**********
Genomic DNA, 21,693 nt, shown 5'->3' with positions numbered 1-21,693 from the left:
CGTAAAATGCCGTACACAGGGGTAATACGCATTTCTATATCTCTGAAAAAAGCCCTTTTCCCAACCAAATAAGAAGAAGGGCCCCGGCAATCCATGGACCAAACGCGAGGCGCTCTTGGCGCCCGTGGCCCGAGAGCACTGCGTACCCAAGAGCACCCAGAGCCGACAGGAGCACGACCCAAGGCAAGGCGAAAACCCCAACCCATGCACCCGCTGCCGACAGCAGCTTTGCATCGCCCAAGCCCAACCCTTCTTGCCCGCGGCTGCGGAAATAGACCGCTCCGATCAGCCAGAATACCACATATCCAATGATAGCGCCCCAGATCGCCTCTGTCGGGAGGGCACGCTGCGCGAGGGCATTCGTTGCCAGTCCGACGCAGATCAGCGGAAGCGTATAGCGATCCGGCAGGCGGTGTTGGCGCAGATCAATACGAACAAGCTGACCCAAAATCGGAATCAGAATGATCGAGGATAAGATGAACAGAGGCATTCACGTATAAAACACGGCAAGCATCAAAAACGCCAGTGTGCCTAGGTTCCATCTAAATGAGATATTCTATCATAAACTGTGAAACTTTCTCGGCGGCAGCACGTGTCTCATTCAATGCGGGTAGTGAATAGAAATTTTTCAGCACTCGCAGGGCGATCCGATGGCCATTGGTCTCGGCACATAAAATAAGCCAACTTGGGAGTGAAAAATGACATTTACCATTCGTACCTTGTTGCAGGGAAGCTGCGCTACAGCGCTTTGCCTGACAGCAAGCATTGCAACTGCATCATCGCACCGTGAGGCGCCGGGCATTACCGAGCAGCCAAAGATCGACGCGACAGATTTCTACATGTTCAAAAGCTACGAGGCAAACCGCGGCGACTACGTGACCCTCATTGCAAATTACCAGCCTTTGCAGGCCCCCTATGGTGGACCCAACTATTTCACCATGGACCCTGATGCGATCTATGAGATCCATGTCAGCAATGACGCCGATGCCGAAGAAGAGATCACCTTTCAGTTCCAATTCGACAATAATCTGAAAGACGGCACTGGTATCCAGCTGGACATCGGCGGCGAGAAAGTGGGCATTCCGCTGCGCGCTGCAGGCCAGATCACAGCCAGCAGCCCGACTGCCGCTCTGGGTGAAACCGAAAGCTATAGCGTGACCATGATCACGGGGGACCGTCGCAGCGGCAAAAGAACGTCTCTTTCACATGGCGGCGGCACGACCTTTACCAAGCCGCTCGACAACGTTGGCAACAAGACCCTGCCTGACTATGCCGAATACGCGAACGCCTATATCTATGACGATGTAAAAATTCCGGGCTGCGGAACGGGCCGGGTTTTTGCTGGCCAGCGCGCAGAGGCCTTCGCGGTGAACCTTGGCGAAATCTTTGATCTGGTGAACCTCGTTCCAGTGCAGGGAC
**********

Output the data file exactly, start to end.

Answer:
Genomic DNA, 21,693 nt, shown 5'->3' with positions numbered 1-21,693 from the left:
CGTAAAATGCCGTACACAGGGGTAATACGCATTTCTATATCTCTGAAAAAAGCCCTTTTCCCAACCAAATAAGAAGAAGGGCCCCGGCAATCCATGGACCAAACGCGAGGCGCTCTTGGCGCCCGTGGCCCGAGAGCACTGCGTACCCAAGAGCACCCAGAGCCGACAGGAGCACGACCCAAGGCAAGGCGAAAACCCCAACCCATGCACCCGCTGCCGACAGCAGCTTTGCATCGCCCAAGCCCAACCCTTCTTGCCCGCGGCTGCGGAAATAGACCGCTCCGATCAGCCAGAATACCACATATCCAATGATAGCGCCCCAGATCGCCTCTGTCGGGAGGGCACGCTGCGCGAGGGCATTCGTTGCCAGTCCGACGCAGATCAGCGGAAGCGTATAGCGATCCGGCAGGCGGTGTTGGCGCAGATCAATACGAACAAGCTGACCCAAAATCGGAATCAGAATGATCGAGGATAAGATGAACAGAGGCATTCACGTATAAAACACGGCAAGCATCAAAAACGCCAGTGTGCCTAGGTTCCATCTAAATGAGATATTCTATCATAAACTGTGAAACTTTCTCGGCGGCAGCACGTGTCTCATTCAATGCGGGTAGTGAATAGAAATTTTTCAGCACTCGCAGGGCGATCCGATGGCCATTGGTCTCGGCACATAAAATAAGCCAACTTGGGAGTGAAAAATGACATTTACCATTCGTACCTTGTTGCAGGGAAGCTGCGCTACAGCGCTTTGCCTGACAGCAAGCATTGCAACTGCATCATCGCACCGTGAGGCGCCGGGCATTACCGAGCAGCCAAAGATCGACGCGACAGATTTCTACATGTTCAAAAGCTACGAGGCAAACCGCGGCGACTACGTGACCCTCATTGCAAATTACCAGCCTTTGCAGGCCCCCTATGGTGGACCCAACTATTTCACCATGGACCCTGATGCGATCTATGAGATCCATGTCAGCAATGACGCCGATGCCGAAGAAGAGATCACCTTTCAGTTCCAATTCGACAATAATCTGAAAGACGGCACTGGTATCCAGCTGGACATCGGCGGCGAGAAAGTGGGCATTCCGCTGCGCGCTGCAGGCCAGATCACAGCCAGCAGCCCGACTGCCGCTCTGGGTGAAACCGAAAGCTATAGCGTGACCATGATCACGGGGGACCGTCGCAGCGGCAAAAGAACGTCTCTTTCACATGGCGGCGGCACGACCTTTACCAAGCCGCTCGACAACGTTGGCAACAAGACCCTGCCTGACTATGCCGAATACGCGAACGCCTATATCTATGACGATGTAAAAATTCCGGGCTGCGGAACGGGCCGGGTTTTTGCTGGCCAGCGCGCAGAGGCCTTCGCGGTGAACCTTGGCGAAATCTTTGATCTGGTGAACCTCGTTCCAGTGCAGGGAC